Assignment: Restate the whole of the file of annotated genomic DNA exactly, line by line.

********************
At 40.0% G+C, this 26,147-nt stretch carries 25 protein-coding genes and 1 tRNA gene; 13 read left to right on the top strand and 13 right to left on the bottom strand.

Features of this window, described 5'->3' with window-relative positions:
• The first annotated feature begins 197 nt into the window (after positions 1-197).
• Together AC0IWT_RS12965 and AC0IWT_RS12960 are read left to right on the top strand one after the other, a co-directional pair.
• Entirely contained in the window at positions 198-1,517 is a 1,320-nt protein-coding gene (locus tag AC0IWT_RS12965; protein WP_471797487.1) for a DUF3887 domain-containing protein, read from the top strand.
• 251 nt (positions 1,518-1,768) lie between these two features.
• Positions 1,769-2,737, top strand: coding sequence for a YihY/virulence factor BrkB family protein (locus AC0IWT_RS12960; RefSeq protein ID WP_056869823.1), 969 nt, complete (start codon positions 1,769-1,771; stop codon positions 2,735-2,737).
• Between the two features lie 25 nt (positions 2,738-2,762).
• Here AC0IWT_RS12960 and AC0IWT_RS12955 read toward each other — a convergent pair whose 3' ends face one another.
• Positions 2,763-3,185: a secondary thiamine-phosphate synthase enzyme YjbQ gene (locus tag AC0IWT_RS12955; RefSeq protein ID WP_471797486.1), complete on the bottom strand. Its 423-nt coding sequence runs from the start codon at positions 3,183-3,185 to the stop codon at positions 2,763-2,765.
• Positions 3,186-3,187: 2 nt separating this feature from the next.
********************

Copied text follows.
At 40.0% G+C, this 26,147-nt stretch carries 25 protein-coding genes and 1 tRNA gene; 13 read left to right on the top strand and 13 right to left on the bottom strand.

Features of this window, described 5'->3' with window-relative positions:
• The first annotated feature begins 197 nt into the window (after positions 1-197).
• Together AC0IWT_RS12965 and AC0IWT_RS12960 are read left to right on the top strand one after the other, a co-directional pair.
• Entirely contained in the window at positions 198-1,517 is a 1,320-nt protein-coding gene (locus tag AC0IWT_RS12965; protein WP_471797487.1) for a DUF3887 domain-containing protein, read from the top strand.
• 251 nt (positions 1,518-1,768) lie between these two features.
• Positions 1,769-2,737, top strand: coding sequence for a YihY/virulence factor BrkB family protein (locus AC0IWT_RS12960; RefSeq protein ID WP_056869823.1), 969 nt, complete (start codon positions 1,769-1,771; stop codon positions 2,735-2,737).
• Between the two features lie 25 nt (positions 2,738-2,762).
• Here AC0IWT_RS12960 and AC0IWT_RS12955 read toward each other — a convergent pair whose 3' ends face one another.
• Positions 2,763-3,185: a secondary thiamine-phosphate synthase enzyme YjbQ gene (locus tag AC0IWT_RS12955; RefSeq protein ID WP_471797486.1), complete on the bottom strand. Its 423-nt coding sequence runs from the start codon at positions 3,183-3,185 to the stop codon at positions 2,763-2,765.
• Positions 3,186-3,187: 2 nt separating this feature from the next.